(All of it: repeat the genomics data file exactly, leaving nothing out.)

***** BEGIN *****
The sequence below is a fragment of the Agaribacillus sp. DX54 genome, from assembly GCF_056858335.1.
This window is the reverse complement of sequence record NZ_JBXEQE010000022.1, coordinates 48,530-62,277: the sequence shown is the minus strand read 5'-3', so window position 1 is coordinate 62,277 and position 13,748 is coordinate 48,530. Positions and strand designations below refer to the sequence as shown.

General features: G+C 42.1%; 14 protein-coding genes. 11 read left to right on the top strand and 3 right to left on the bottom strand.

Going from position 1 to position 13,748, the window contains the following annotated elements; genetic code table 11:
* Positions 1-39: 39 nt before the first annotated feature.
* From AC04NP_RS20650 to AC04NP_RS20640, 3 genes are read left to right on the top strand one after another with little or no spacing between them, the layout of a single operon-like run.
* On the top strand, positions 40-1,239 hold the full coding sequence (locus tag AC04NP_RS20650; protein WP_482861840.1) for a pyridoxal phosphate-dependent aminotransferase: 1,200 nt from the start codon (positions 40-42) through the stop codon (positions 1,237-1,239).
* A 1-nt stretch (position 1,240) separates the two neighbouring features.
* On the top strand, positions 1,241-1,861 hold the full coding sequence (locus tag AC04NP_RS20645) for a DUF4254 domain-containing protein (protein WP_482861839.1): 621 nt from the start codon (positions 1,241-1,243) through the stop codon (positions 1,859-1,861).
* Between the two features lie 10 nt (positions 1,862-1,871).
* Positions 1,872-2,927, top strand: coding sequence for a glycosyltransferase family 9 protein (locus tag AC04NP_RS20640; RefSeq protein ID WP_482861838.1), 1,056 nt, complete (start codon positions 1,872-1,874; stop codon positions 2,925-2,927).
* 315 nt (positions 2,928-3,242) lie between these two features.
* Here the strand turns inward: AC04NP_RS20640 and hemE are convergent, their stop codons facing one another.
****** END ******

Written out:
The sequence below is a fragment of the Agaribacillus sp. DX54 genome, from assembly GCF_056858335.1.
This window is the reverse complement of sequence record NZ_JBXEQE010000022.1, coordinates 48,530-62,277: the sequence shown is the minus strand read 5'-3', so window position 1 is coordinate 62,277 and position 13,748 is coordinate 48,530. Positions and strand designations below refer to the sequence as shown.

General features: G+C 42.1%; 14 protein-coding genes. 11 read left to right on the top strand and 3 right to left on the bottom strand.

Going from position 1 to position 13,748, the window contains the following annotated elements; genetic code table 11:
* Positions 1-39: 39 nt before the first annotated feature.
* From AC04NP_RS20650 to AC04NP_RS20640, 3 genes are read left to right on the top strand one after another with little or no spacing between them, the layout of a single operon-like run.
* On the top strand, positions 40-1,239 hold the full coding sequence (locus tag AC04NP_RS20650; protein WP_482861840.1) for a pyridoxal phosphate-dependent aminotransferase: 1,200 nt from the start codon (positions 40-42) through the stop codon (positions 1,237-1,239).
* A 1-nt stretch (position 1,240) separates the two neighbouring features.
* On the top strand, positions 1,241-1,861 hold the full coding sequence (locus tag AC04NP_RS20645) for a DUF4254 domain-containing protein (protein WP_482861839.1): 621 nt from the start codon (positions 1,241-1,243) through the stop codon (positions 1,859-1,861).
* Between the two features lie 10 nt (positions 1,862-1,871).
* Positions 1,872-2,927, top strand: coding sequence for a glycosyltransferase family 9 protein (locus tag AC04NP_RS20640; RefSeq protein ID WP_482861838.1), 1,056 nt, complete (start codon positions 1,872-1,874; stop codon positions 2,925-2,927).
* 315 nt (positions 2,928-3,242) lie between these two features.
* Here the strand turns inward: AC04NP_RS20640 and hemE are convergent, their stop codons facing one another.